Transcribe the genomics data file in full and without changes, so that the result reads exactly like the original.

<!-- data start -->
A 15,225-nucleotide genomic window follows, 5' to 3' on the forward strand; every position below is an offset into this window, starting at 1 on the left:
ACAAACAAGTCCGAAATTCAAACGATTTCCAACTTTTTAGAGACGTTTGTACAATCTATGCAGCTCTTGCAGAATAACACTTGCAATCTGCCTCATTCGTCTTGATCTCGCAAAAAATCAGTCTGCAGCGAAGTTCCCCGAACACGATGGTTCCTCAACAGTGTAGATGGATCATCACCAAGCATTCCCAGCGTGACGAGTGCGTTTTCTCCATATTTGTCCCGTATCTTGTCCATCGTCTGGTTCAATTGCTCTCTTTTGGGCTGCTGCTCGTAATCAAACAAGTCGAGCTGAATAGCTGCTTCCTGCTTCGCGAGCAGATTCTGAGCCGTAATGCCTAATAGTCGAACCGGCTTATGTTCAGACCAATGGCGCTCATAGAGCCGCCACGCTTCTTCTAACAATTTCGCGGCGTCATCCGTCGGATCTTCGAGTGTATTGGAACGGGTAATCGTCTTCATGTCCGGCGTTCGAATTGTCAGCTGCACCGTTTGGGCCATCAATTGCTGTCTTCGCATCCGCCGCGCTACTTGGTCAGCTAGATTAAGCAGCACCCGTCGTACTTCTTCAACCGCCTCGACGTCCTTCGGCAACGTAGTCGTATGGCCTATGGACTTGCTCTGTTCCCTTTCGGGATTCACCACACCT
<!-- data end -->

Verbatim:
A 15,225-nucleotide genomic window follows, 5' to 3' on the forward strand; every position below is an offset into this window, starting at 1 on the left:
ACAAACAAGTCCGAAATTCAAACGATTTCCAACTTTTTAGAGACGTTTGTACAATCTATGCAGCTCTTGCAGAATAACACTTGCAATCTGCCTCATTCGTCTTGATCTCGCAAAAAATCAGTCTGCAGCGAAGTTCCCCGAACACGATGGTTCCTCAACAGTGTAGATGGATCATCACCAAGCATTCCCAGCGTGACGAGTGCGTTTTCTCCATATTTGTCCCGTATCTTGTCCATCGTCTGGTTCAATTGCTCTCTTTTGGGCTGCTGCTCGTAATCAAACAAGTCGAGCTGAATAGCTGCTTCCTGCTTCGCGAGCAGATTCTGAGCCGTAATGCCTAATAGTCGAACCGGCTTATGTTCAGACCAATGGCGCTCATAGAGCCGCCACGCTTCTTCTAACAATTTCGCGGCGTCATCCGTCGGATCTTCGAGTGTATTGGAACGGGTAATCGTCTTCATGTCCGGCGTTCGAATTGTCAGCTGCACCGTTTGGGCCATCAATTGCTGTCTTCGCATCCGCCGCGCTACTTGGTCAGCTAGATTAAGCAGCACCCGTCGTACTTCTTCAACCGCCTCGACGTCCTTCGGCAACGTAGTCGTATGGCCTATGGACTTGCTCTGTTCCCTTTCGGGATTCACCACACCT